Dr. Richard (Texas A&M ’56), 91, Houma, Louisiana, died February 2, 2023. He was the founder of Bayou Cane Veterinary Hospital in Houma, where he practiced until retirement. Earlier in his career, Dr. Richard served in the Air Force and worked at Walther Animal Clinic in Houma. He was a founding member and served on the board of directors of Terrebonne ARC, a community organization creating opportunities for people with intellectual and developmental disabilities.
Dr. Richard is survived by two daughters, two sons, a foster daughter, 14 grandchildren, and 16 great-grandchildren. Memorials may be made to Terrebonne ARC, No. 1 McCord Road, Houma, LA 70360; Covenant Church of Houma, 4863 W. Park Ave., Houma LA 70364; or Campers on Mission, P.O. Box 311, Alexandria, LA 71309.
Robert S. Scherer
Dr. Scherer (Ohio State ’54), 92, Shelby, Ohio, died February 9, 2023. From 1958 until retirement in 1997, he owned a practice in Shelby. A veteran of the Army, Dr. Scherer was a member of the American Legion in Shelby. His two sons, four grandchildren, and a great-grandchild survive him. Memorial contributions may be made to the Humane Society of Richland County, 3025 Park Ave. W., Mansfield, OH 44906.
Joseph R. Terry
Dr. Terry (Iowa State ’52), 95, Galena, Illinois, died January 3, 2023. He practiced small and exotic animal medicine at Terry Animal Hospital in Wilmette, Illinois, for 40 years. Dr. Terry also volunteered at the Lincoln Park Zoo in Chicago. He was active with the Lions Club and Rotary International and was a Paul Harris Fellow. Dr. Terry’s wife, Patricia; a daughter and two sons; 11 grandchildren; and three great-grandchildren survive him.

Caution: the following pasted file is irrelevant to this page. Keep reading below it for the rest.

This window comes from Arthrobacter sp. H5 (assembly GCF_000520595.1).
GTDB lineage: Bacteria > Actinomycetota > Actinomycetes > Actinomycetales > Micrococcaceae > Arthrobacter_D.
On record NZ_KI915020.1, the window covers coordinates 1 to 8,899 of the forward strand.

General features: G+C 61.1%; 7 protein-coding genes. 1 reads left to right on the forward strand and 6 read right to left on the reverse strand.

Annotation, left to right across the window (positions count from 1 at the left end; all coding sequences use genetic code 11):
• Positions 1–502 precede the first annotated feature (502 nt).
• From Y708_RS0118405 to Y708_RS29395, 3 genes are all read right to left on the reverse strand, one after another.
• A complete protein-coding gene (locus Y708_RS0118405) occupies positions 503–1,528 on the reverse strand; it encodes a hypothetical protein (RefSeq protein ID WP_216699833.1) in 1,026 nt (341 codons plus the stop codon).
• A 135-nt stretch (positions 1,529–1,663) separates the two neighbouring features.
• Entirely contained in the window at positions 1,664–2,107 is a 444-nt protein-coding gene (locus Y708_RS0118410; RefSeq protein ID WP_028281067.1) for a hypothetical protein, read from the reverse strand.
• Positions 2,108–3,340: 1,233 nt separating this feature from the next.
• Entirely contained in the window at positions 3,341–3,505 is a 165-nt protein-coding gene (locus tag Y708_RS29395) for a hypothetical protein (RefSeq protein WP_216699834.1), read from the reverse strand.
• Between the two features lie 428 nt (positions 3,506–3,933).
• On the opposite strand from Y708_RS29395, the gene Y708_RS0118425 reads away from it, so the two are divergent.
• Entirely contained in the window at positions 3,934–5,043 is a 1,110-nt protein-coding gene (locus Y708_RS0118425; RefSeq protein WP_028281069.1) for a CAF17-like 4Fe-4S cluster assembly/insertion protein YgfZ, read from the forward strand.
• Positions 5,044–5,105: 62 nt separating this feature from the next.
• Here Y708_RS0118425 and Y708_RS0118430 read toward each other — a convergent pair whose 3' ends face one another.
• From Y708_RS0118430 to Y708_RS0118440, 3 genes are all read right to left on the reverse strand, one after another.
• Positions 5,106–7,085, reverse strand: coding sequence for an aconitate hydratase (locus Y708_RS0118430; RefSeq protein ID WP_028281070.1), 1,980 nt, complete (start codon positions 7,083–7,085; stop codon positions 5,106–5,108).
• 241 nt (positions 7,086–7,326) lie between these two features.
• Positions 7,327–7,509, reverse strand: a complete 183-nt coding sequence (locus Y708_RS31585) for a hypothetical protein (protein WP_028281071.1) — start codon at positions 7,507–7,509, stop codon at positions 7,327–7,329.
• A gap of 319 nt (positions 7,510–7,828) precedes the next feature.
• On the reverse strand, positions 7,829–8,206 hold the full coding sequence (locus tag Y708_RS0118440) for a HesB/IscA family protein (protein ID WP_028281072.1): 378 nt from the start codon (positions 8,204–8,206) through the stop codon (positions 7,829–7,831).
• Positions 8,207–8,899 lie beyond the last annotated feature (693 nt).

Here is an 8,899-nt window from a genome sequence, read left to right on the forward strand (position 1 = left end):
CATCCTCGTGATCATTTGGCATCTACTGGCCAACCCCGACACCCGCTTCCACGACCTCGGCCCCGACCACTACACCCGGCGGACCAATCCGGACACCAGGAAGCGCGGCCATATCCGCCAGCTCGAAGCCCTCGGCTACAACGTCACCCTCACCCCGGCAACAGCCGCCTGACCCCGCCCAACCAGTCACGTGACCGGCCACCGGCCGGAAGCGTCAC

John D. Vater
Dr. Vater (Missouri ’65), 89, Moberly, Missouri, died December 20, 2022. From 1969 until retirement in 2017, he owned a practice in Moberly. Earlier in his career, Dr. Vater worked in Nashville, Tennessee, and Memphis, Missouri. He was a past president of the Northeast district of the Missouri VMA. Dr. Vater was a veteran of the Navy. He is survived by his wife, Carol Sue; a daughter and a son; and two sisters.
Please report the death of a veterinarian promptly to the AVMA News staff via a toll-free phone call at 800-248-2862, ext. 6754; email at newsavma [dot] org (news[at]avma[dot]org); or fax at 847-925-9329. For an obituary to be published, AVMA News must be notified within six months of the date of death.